The Clean Energy Ministerial CCUS (CEM CCUS), an initiative of 14 member countries with the goal to accelerate CCUS, and the Global Cement and Concrete Association (GCCA) announced at the first-ever Global Clean Energy Action Forum (GCEAF) on 23 September an agreement that will help scale up the deployment of CCUS throughout the cement and concrete industry.
The agreement will mobilise efforts to study incentives, policy frameworks and finance solutions at a global level to enable CCUS projects over the next ten years. In addition, it will facilitate the identification and mapping of potential cement-sector CCUS projects.
The agreement will also explore the transport and storage infrastructure needs involved in integrating cement CCUS projects into strategic CCUS transport and storage hubs. It will also help to foster project partnerships and lead to acceleration of projects in developing economies.
Thomas Guillot, CEO of the Global Cement and Concrete Association said: “Cement is the vital ingredient in concrete, the world’s most-used human-made material. It is the backbone of the modern world. The industry is striving to innovate at every stage of the concrete life cycle. We see carbon capture as a vital lever for the global cement industry to achieve its ambitious goal of net-zero concrete by 2050.
“We are starting to see the first CCUS projects already emerge. We have mapped 35 projects announced and underway across the world and up to 100 additional projects are also in the pipeline among our member companies who operate all around the globe.”
Mr Guillot added: “This is good progress, but we cannot achieve our decarbonisation mission alone. CCUS is a key enabling technology, and it is a critical area for collaboration to ensure that government policy, enabling infrastructure and wider investment is in place. That is why the partnership with the Clean Energy Ministerial CCUS Initiative is so important, to help unlock and accelerate further progress and deployment.”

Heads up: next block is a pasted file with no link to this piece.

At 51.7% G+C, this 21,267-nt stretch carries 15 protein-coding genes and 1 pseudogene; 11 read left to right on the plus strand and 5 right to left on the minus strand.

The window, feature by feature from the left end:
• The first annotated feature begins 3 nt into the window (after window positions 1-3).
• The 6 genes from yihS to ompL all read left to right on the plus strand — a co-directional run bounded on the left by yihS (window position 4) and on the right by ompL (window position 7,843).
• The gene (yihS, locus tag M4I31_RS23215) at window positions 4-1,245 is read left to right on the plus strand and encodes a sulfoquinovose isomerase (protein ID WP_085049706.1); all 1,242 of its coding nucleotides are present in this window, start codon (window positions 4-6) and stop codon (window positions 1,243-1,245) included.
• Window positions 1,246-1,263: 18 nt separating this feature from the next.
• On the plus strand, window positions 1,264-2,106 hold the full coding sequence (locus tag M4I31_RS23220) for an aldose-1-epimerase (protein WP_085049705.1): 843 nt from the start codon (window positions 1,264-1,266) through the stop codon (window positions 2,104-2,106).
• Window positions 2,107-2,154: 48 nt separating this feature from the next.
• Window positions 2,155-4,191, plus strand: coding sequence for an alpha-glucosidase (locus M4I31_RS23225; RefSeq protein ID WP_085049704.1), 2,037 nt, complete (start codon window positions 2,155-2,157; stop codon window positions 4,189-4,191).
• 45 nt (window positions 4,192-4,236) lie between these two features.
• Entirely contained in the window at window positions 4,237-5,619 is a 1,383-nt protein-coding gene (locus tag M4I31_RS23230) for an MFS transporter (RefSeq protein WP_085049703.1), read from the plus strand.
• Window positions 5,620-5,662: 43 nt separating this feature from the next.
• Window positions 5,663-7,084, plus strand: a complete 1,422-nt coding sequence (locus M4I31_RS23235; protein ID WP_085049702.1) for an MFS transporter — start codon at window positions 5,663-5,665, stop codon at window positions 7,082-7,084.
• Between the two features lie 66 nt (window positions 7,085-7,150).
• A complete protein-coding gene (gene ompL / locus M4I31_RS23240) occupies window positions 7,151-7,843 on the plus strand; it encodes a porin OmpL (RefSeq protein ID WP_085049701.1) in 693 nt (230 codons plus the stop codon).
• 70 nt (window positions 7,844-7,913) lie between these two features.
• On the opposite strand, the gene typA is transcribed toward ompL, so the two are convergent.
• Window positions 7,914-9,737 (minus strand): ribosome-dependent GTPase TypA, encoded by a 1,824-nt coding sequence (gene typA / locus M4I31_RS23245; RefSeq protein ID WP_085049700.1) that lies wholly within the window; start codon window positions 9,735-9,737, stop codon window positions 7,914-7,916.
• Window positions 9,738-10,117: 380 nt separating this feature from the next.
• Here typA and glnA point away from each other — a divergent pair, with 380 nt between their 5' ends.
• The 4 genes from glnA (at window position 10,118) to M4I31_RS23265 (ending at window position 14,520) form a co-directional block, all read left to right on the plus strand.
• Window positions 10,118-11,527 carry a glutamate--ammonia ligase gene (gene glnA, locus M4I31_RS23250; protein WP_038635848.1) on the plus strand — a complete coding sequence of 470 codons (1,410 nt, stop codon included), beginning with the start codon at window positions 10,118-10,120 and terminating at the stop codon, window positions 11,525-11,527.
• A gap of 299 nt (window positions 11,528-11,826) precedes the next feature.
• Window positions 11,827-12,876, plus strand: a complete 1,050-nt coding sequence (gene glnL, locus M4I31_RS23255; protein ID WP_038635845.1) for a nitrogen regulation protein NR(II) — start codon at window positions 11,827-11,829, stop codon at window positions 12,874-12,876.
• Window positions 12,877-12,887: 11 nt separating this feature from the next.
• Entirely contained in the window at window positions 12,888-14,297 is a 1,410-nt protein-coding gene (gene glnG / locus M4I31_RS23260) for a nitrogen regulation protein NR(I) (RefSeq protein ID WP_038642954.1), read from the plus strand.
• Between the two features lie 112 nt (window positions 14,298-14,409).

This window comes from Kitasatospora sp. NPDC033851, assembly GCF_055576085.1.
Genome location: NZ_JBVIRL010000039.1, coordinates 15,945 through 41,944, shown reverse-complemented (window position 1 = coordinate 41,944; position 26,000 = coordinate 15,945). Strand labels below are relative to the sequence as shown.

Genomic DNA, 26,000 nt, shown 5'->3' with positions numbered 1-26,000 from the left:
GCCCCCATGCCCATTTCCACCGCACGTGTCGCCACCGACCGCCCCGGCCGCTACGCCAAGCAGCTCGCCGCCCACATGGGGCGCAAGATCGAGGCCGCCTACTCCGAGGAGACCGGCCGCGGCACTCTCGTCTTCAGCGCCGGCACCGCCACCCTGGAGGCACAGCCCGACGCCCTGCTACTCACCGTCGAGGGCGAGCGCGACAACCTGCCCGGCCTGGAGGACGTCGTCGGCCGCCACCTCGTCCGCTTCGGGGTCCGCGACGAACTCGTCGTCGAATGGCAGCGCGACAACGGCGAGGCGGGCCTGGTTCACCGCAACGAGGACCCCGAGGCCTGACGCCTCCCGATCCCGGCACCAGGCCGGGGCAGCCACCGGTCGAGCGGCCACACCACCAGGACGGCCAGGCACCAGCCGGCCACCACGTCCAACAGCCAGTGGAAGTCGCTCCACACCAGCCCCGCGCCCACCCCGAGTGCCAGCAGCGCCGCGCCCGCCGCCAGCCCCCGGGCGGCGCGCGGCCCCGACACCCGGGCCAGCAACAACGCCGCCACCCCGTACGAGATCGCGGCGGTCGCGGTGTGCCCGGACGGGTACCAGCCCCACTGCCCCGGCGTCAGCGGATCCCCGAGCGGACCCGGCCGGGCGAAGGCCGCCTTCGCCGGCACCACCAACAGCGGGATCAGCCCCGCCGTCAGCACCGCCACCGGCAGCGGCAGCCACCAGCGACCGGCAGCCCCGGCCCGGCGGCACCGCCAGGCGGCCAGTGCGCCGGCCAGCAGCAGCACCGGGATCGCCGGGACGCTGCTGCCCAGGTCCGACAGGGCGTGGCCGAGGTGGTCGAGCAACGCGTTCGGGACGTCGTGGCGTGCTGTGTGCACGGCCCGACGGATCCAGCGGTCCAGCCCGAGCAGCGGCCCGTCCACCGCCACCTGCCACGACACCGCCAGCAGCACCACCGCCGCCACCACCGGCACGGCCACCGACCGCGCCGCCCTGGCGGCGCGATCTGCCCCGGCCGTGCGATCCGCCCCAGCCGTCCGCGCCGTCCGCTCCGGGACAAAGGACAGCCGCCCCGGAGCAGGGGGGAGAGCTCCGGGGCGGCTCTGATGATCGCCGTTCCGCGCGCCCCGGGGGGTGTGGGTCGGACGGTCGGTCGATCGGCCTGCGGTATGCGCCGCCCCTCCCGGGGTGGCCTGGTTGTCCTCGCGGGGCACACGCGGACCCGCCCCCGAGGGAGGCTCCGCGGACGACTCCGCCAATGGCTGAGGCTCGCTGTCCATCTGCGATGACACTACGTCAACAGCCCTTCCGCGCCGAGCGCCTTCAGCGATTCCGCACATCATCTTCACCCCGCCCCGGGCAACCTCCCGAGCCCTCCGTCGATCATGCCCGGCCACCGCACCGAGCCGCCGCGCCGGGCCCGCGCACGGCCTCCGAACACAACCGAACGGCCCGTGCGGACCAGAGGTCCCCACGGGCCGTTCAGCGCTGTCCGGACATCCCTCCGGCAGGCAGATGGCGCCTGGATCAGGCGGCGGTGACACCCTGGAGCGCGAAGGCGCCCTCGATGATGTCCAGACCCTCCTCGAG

Brad Crabtree, Assistant Secretary, Fossil Energy and Carbon Management, US Department of Energy, said: “Reaching our ambitious climate goals requires the decarbonization of various heavy industries, including cement production. In the United States, through the support of Congress, we are currently funding projects to develop carbon capture technologies in cement and other key industrial sectors that are essential to modern life, with the aim of helping to achieve net-zero emissions economywide by 2050 and retaining and creating high-wage industrial jobs. The U.S. Government is keen to drive progress in this area, together with our partners in the CEM CCUS Initiative and the Global Cement and Concrete Association.”
The agreement was announced at a GCCA and CEM CCUS led event at the Global Energy Action Forum in Pittsburgh, Pennsylvania in the USA.
Image: Major CCUS industry and government collaboration announced at Global Clean Energy Action Forum (GCEAF) in Pittsburgh, USA. Left to right: Thomas Guillot, CEO of the Global Cement and Concrete Association, Henriette Nesheim, Assistant Director General, Norwegian Ministry of Petroleum and Energy – and CEM CCUS Initiative Co-Lead from Norway, Brad Crabtree, Assistant Secretary, Fossil Energy and Carbon Management, US Department of Energy (Photo: Business Wire)